St. Augustine in Translation

We’re getting a lot of great feedback on our latest History of Literature episode, #44 – The Confessions of St. Augustine. One of the great things about Augustine is how readable it is: even though the arguments are deep, the prose is never dense, especially in a very good translation.

Several of you have asked which translation I would recommend. I’m not an expert, but I’m happy to offer my thoughts. I’ve previously relied on the Penguin editions, and those are usually pretty safe bets. This time I looked at several before deciding on the one I did, which is by Maria Boulding.

(Clicking the image will take you to the Amazon page.)

Translations can be excellent in different ways. Boulding’s is fresh without being anachronistic, readable without losing the Latinate rhythms and flavor. I think it does Augustine justice. I read a few passages yesterday on the podcast, but for those of you who want to examine it on the page, here’s an excerpt to see what you think:

Great are you, O Lord, and exceedingly worthy of praise; your power is immense, and your wisdom beyond reckoning. And so we humans, who are a due part of your creation, long to praise you—we who carry our mortality about with us, carry the evidence of our sin and with it the proof that you thwart the proud. Yet these humans, due part of your creation as they are, still do long to praise you. You stir us so that praising you may bring us joy, because you have made us and drawn us to yourself, and our heart is unquiet until it rests in you.

Good, right? And here’s a simpler one, leading up to the famous “pear-tree incident”:

Beyond question, theft is punished by your law, O Lord, and by the law written in human hearts, which not even sin itself can erase; for does any thief tolerate being robbed by another thief, even if he is rich and the other is driven by want? I was under no compulsion of need, unless a lack of moral sense can count as need, and a loathing for justice, and a greedy, full-fed love of sin. Yet I wanted to steal, and steal I did. I already had plenty of what I stole, and of much better quality too, and I had no desire to enjoy it when I resolved to steal it. I simply wanted to enjoy the theft for its own sake, and the sin.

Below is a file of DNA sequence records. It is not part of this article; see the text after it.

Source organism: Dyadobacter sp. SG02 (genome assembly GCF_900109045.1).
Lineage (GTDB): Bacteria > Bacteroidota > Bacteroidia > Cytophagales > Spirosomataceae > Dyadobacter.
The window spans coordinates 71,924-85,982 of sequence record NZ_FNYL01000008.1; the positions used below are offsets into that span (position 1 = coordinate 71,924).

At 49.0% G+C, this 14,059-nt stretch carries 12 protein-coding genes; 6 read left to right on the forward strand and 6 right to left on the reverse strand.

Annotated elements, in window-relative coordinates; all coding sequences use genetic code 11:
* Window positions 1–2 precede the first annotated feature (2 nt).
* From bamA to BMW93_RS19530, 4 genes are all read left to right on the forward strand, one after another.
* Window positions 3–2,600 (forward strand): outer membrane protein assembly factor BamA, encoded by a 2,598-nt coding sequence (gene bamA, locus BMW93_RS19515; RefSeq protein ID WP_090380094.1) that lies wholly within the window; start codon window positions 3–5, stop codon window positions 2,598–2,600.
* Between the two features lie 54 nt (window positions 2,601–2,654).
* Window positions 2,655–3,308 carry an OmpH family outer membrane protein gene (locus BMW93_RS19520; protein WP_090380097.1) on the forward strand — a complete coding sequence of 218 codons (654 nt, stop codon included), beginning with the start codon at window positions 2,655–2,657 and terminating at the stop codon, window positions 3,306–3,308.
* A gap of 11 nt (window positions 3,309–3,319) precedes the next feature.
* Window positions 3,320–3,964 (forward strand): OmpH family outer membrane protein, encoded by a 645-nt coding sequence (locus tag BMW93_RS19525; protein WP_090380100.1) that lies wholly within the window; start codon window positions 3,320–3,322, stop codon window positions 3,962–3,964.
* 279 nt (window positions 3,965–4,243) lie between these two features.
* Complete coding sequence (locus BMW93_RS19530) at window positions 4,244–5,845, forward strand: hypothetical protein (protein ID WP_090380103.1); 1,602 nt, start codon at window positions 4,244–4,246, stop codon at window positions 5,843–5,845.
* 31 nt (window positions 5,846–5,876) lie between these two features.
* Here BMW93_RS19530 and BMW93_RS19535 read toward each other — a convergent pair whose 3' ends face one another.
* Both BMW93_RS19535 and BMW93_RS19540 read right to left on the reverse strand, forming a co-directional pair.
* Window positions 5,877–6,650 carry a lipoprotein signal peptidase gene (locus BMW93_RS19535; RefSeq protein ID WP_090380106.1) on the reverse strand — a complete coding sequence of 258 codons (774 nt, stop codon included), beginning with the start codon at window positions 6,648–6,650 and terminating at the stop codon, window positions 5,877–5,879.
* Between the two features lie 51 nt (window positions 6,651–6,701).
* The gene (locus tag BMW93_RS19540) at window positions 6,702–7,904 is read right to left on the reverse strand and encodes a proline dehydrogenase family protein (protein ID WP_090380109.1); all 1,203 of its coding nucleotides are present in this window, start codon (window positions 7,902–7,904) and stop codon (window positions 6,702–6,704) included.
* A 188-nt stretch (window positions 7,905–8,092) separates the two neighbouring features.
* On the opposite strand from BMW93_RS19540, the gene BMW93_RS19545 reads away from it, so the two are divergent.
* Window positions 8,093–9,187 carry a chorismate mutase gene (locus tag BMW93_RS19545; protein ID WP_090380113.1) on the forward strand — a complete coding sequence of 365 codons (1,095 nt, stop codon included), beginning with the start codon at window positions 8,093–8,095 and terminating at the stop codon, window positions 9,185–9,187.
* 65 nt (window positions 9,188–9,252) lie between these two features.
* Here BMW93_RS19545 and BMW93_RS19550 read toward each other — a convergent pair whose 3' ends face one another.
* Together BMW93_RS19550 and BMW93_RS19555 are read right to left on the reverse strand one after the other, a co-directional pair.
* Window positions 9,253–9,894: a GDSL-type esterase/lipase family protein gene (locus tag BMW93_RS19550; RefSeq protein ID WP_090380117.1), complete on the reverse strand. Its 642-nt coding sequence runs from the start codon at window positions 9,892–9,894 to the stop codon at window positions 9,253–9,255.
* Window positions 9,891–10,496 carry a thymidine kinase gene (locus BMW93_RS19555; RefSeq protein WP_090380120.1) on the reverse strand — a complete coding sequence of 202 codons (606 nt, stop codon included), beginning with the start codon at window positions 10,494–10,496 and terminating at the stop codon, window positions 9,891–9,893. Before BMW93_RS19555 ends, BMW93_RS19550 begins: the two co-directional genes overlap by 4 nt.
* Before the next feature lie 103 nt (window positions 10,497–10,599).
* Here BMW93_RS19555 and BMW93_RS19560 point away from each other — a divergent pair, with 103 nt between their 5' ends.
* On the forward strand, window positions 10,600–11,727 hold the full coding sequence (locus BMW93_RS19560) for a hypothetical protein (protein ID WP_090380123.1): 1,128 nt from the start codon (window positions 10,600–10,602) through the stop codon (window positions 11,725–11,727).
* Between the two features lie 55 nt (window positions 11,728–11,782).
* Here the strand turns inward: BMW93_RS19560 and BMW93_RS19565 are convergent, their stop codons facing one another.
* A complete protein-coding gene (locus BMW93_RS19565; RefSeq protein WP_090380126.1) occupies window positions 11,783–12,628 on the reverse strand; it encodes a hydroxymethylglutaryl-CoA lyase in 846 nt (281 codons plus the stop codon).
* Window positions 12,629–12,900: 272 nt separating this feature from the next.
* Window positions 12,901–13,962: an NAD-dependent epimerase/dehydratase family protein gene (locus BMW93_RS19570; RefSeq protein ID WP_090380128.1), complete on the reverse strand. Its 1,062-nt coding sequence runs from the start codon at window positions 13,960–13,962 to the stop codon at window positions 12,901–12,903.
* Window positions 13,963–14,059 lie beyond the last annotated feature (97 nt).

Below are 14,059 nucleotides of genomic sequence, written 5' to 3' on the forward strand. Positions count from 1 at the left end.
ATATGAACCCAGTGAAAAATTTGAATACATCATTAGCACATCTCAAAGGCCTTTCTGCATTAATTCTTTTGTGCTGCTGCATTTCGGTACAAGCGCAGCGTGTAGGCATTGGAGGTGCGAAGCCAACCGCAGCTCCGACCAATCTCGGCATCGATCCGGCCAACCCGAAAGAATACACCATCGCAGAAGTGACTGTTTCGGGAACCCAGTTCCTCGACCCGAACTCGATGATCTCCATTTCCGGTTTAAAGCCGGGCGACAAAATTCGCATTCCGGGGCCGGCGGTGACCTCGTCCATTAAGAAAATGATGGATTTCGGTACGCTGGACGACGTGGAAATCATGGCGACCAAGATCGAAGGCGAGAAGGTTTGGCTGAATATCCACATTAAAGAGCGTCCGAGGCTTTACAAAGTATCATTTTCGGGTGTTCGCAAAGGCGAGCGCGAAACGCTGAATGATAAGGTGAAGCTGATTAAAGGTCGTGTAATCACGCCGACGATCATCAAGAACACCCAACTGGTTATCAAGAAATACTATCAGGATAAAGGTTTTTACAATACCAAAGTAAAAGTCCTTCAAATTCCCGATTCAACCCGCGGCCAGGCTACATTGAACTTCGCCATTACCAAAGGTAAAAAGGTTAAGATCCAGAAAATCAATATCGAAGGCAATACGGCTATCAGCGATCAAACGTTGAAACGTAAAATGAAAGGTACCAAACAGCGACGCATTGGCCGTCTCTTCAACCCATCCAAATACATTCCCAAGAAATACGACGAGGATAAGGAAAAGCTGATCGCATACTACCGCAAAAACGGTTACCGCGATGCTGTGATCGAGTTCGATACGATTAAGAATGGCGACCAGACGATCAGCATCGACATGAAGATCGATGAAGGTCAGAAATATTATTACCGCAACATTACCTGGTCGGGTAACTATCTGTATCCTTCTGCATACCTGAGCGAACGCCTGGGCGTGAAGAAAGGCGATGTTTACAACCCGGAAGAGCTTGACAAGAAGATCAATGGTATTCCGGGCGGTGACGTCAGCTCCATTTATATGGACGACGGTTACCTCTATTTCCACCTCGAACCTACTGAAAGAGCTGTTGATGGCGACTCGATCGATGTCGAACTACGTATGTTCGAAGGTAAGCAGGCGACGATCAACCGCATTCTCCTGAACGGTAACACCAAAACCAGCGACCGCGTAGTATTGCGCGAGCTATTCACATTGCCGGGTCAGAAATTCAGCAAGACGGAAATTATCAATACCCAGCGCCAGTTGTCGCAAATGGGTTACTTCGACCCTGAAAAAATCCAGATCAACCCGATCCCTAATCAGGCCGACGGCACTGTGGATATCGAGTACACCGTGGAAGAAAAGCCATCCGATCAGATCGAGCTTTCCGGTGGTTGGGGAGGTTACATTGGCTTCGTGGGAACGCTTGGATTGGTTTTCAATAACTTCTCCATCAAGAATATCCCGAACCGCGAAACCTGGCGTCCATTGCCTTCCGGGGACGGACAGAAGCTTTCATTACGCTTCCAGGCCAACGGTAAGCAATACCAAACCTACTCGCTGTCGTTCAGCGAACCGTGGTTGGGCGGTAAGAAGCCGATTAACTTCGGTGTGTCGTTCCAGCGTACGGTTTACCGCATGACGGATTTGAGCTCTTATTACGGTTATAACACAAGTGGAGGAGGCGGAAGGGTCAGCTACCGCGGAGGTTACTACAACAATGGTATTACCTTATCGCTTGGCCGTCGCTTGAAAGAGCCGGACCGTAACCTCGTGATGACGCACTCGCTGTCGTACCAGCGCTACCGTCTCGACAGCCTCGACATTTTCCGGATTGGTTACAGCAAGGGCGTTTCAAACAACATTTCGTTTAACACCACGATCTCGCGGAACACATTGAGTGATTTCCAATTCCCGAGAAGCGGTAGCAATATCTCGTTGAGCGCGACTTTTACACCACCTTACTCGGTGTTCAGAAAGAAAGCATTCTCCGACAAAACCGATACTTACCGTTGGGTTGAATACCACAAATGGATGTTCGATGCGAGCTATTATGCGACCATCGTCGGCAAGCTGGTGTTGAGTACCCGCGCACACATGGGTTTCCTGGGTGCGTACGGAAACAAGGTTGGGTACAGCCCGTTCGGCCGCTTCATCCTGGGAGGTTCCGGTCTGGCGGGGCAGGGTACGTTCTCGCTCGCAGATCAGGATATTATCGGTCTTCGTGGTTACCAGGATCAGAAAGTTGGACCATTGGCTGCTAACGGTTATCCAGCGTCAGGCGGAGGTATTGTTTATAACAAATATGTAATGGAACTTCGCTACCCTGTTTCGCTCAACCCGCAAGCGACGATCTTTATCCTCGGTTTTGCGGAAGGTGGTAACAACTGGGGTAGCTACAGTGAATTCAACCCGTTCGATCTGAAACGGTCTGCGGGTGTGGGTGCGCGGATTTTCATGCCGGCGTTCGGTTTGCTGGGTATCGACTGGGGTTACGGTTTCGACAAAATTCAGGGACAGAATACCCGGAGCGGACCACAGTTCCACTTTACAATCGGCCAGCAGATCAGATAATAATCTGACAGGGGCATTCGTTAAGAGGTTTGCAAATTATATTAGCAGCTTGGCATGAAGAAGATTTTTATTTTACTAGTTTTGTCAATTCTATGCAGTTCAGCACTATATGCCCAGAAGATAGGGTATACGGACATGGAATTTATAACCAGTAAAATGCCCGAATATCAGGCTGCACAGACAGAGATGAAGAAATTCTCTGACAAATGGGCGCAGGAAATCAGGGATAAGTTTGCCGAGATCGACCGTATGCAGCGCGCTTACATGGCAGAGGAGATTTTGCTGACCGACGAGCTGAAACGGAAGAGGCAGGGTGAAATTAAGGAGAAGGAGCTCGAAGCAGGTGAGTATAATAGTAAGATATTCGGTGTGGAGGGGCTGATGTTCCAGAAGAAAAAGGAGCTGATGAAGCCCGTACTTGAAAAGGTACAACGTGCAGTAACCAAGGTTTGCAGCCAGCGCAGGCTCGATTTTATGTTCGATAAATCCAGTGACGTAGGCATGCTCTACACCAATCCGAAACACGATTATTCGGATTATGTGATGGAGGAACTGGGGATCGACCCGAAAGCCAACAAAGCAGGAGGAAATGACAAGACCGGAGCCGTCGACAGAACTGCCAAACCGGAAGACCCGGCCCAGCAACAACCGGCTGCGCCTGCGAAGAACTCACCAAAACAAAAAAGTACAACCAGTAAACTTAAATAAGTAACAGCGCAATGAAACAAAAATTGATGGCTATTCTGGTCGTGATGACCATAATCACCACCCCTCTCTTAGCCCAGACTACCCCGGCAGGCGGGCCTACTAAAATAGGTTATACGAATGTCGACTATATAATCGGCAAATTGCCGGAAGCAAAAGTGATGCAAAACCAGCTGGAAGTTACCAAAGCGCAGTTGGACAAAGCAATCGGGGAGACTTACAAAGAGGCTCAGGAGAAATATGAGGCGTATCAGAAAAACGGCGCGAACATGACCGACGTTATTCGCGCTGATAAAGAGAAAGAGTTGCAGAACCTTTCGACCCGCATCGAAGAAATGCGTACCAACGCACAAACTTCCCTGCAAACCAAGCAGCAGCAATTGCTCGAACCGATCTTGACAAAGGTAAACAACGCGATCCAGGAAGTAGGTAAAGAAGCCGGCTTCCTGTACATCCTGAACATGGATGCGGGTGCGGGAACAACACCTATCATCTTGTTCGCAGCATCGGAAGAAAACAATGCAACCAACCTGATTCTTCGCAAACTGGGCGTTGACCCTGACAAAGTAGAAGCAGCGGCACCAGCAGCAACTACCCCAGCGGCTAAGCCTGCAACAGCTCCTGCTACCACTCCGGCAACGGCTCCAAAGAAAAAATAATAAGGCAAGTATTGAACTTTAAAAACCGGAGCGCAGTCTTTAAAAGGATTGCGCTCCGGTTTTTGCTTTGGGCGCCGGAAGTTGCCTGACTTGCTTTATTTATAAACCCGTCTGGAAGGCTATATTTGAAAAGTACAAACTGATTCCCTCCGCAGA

That’s a simple, workmanlike paragraph. But those are the ones that need to get you through. Think of a translation as a trip to the Himalayas: yes, you can expect the peaks to tower above you, but you also should pay attention to the way the valleys are going to connect one base to the other. Boulding’s translation gave me the full, rich landscape, and I was happy to spend some time there.

Links:

Listen to Episode #44 – The Confessions of St. Augustine: Play in new window | Download (Duration: 47:54 — 33.2MB)

The History of Literature #44 – The Confessions of St. Augustine

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The journey continues! Host Jacke Wilson takes a look at one of the deepest thinkers in the Western tradition, St. Augustine (354-430 A.D.), and the literary form he pioneered and perfected. Who was Augustine? What led him to produce one of the most influential books ever written? And what can we gain from reading The Confessions today? In this first of a two-part episode, Jacke considers Augustine’s relationship to God, the impact of his studies in rhetoric on his attempts to write an autobiography, and what the philosopher Friedrich Nietzsche would have made of Augustine’s description of tragedy.

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Works Discussed:

The Confessions of St. Augustine (tr. Maria Boulding)

The Birth of Tragedy by Friedrich Nietzsche

Show Notes: 

You can find more literary discussion at jackewilson.com and more episodes of the series at historyofliterature.com.

Contact the host at jackewilsonauthor@gmail.com or by leaving a voicemail at 1-361-4WILSON (1-361-494-5766).

Music Credits:

Handel – Entrance to the Queen of Sheba” by Advent Chamber Orchestra (From the Free Music Archive / CC by SA).

“Virtutes Vocis” and “Virtutes Instrumenti” by Kevin MacLeod (incompetech.com)
Licensed under Creative Commons: By Attribution 3.0

Augustine and the Art of Not Yet

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“I had been putting off the moment when by spurning earthly happiness I would clear space in my life to search for wisdom; yet even to seek it, let alone find it, would have been more rewarding than discovery of treasure or possession of all the world’s kingdoms, or having every bodily pleasure at my beck and call. I had been extremely miserable in adolescence, miserable from its very onset, and as I prayed to you for the gift of chastity I had even pleaded, “Grant me chastity and self-control, but please not yet.”

Good news! Tomorrow we’ll release our long-awaited podcast episode on St. Augustine and his amazing book, The Confessions. You can prepare by revisiting our episode on The New Testament or our episodes on Greek tragedy.

Greek Tragedy? Yes indeed. It turns out that St. Augustine was a great chronicler of tragedy. He went to see them, wept and mourned, and then agonized over what it all meant.